The normalization of relations between the United States and Cuba offers potential lucrative business opportunities for companies that are prepared to meet Cuba’s unique corruption risks. On December 17, 2014, President Barack Obama and Cuban President Raul Castro announced the restoration of full diplomatic relations between the United States and Cuba; an act which President Obama stated was aimed at ending “an outdated approach that for decades has failed to advance our interests” and that would instead begin to “normalize relations between our two countries.” In furtherance of that goal, on January 16, 2015, the U.S. Government eased travel restrictions between the U.S. and Cuba and, perhaps more importantly, reduced certain obstacles that prevented American companies from doing business on the island. For example, U.S. businesses will be allowed to provide financing to Cuban small businesses and sell communications devices, software, and hardware services among other things. Indeed, American companies in the aviation, telecommunications, or financial industries stand to gain a substantial foothold in a burgeoning new – and potentially lucrative – Cuban market.

Before diving in head first, however, American companies must recognize and prepare for the significant Foreign Corrupt Practices Act (“FCPA”) risks inherent in doing business in Cuba. But first, a quick refresher on the FCPA. Generally speaking, the FCPA prohibits bribing foreign officials for the purpose of obtaining or retaining business. The term “foreign official” is broadly defined and includes, among other things: (i) officers or employees of a foreign government or any department, agency, or instrumentality thereof; or (ii) anyone acting in an official capacity for or on behalf of said foreign government or any department, agency, or instrumentality thereof.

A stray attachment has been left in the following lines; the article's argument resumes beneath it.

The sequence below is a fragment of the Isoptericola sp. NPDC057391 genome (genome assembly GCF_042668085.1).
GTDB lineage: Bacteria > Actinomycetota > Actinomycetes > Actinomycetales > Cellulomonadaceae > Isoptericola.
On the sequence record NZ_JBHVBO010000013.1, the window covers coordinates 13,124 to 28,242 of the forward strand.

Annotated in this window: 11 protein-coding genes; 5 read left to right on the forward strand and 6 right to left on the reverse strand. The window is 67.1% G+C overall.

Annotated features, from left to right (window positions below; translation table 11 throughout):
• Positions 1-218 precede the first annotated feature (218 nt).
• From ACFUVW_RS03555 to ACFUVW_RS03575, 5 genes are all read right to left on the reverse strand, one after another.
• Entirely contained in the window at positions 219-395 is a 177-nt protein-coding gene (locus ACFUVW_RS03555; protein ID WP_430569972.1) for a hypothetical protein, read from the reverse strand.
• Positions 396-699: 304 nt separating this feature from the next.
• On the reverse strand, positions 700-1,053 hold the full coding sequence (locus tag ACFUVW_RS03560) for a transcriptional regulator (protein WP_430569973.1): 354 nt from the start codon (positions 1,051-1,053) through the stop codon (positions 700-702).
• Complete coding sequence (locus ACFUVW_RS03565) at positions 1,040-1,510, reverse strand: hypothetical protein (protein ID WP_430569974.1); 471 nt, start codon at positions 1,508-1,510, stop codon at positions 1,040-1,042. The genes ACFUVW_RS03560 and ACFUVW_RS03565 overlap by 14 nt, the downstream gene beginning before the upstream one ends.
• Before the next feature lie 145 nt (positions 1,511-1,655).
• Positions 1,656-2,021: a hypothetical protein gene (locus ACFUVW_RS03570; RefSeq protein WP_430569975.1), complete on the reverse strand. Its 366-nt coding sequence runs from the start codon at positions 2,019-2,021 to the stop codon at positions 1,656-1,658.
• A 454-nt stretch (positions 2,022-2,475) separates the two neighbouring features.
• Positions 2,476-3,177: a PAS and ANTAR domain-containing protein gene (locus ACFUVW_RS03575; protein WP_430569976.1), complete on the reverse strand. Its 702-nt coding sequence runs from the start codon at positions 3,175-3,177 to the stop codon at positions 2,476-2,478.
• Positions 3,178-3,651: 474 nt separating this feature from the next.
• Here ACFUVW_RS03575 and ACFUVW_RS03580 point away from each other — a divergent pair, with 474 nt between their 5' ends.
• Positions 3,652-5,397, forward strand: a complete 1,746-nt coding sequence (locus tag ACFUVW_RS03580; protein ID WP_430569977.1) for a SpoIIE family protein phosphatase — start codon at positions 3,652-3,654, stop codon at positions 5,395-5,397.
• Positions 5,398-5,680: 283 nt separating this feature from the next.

Doing business in Cuba presents a host of unique FCPA risks, three of which are particularly worth highlighting. First, while the Cuban government has taken steps to permit its citizens to open small businesses, the vast majority of Cuba’s economy remains government-owned and controlled. Former economist for the International Monetary Fund, Ernesto Hernandez-Cata, estimated that the Cuban government, directly and through state-owned businesses, accounts for more than 75% of Cuba’s total economic activity.  Essentially, the state is involved in virtually all of the island’s major businesses, including services typically run by the private sector in the U.S. In other words, American companies will almost certainly deal with foreign officials when doing business in Cuba.

Second, Cuban government officials are notoriously undercompensated. On average, government officials earn between $20 and $40 per month while, in some cases, being tasked with administering Cuba’s multi-million dollar business ventures. Unsurprisingly, low wages and extensive state involvement in business matters have incentivized some Cuban officials to solicit bribes (and, occasionally, have tempted foreign companies to offer them). For example, in September 2014, Cy Tokmakjian, Claudio Vetere, and Marco Puche, executives at Tokmakjian Group, a Concord, Ontario, Canada-based company,  were convicted of using bribery and other means to avoid paying taxes. They received sentences of 15, 12, and 8 years respectively as part of President Raul Castro’s crack down on graft and other forms of corruption. Tokmakjian, Vetere, and Puche may not be subject to the FCPA, but similar payments by American companies in Cuba would likely expose the companies and employees to FCPA liability.